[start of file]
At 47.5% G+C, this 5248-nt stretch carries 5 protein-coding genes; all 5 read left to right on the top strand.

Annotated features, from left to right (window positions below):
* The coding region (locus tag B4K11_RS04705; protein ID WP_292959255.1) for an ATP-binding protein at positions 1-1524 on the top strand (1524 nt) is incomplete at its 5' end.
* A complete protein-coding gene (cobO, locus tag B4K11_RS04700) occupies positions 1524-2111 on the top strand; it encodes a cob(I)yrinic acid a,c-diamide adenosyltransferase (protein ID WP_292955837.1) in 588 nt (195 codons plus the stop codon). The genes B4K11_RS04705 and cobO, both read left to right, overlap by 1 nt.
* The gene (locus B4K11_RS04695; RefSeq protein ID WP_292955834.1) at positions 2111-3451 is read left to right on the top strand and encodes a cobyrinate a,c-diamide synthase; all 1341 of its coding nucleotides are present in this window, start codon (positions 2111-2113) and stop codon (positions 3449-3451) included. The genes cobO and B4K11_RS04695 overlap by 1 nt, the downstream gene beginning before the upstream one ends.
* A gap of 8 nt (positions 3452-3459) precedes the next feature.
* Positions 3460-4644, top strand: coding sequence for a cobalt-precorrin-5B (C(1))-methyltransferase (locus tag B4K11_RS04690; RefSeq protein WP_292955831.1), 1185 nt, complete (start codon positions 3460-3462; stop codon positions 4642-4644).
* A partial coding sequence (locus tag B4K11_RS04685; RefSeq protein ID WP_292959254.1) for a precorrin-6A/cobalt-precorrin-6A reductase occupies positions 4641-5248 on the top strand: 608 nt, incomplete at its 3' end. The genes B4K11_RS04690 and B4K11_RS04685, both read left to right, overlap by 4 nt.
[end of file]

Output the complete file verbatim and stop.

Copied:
At 47.5% G+C, this 5248-nt stretch carries 5 protein-coding genes; all 5 read left to right on the top strand.

Annotated features, from left to right (window positions below):
* The coding region (locus tag B4K11_RS04705; protein ID WP_292959255.1) for an ATP-binding protein at positions 1-1524 on the top strand (1524 nt) is incomplete at its 5' end.
* A complete protein-coding gene (cobO, locus tag B4K11_RS04700) occupies positions 1524-2111 on the top strand; it encodes a cob(I)yrinic acid a,c-diamide adenosyltransferase (protein ID WP_292955837.1) in 588 nt (195 codons plus the stop codon). The genes B4K11_RS04705 and cobO, both read left to right, overlap by 1 nt.
* The gene (locus B4K11_RS04695; RefSeq protein ID WP_292955834.1) at positions 2111-3451 is read left to right on the top strand and encodes a cobyrinate a,c-diamide synthase; all 1341 of its coding nucleotides are present in this window, start codon (positions 2111-2113) and stop codon (positions 3449-3451) included. The genes cobO and B4K11_RS04695 overlap by 1 nt, the downstream gene beginning before the upstream one ends.
* A gap of 8 nt (positions 3452-3459) precedes the next feature.
* Positions 3460-4644, top strand: coding sequence for a cobalt-precorrin-5B (C(1))-methyltransferase (locus tag B4K11_RS04690; RefSeq protein WP_292955831.1), 1185 nt, complete (start codon positions 3460-3462; stop codon positions 4642-4644).
* A partial coding sequence (locus tag B4K11_RS04685; RefSeq protein ID WP_292959254.1) for a precorrin-6A/cobalt-precorrin-6A reductase occupies positions 4641-5248 on the top strand: 608 nt, incomplete at its 3' end. The genes B4K11_RS04690 and B4K11_RS04685, both read left to right, overlap by 4 nt.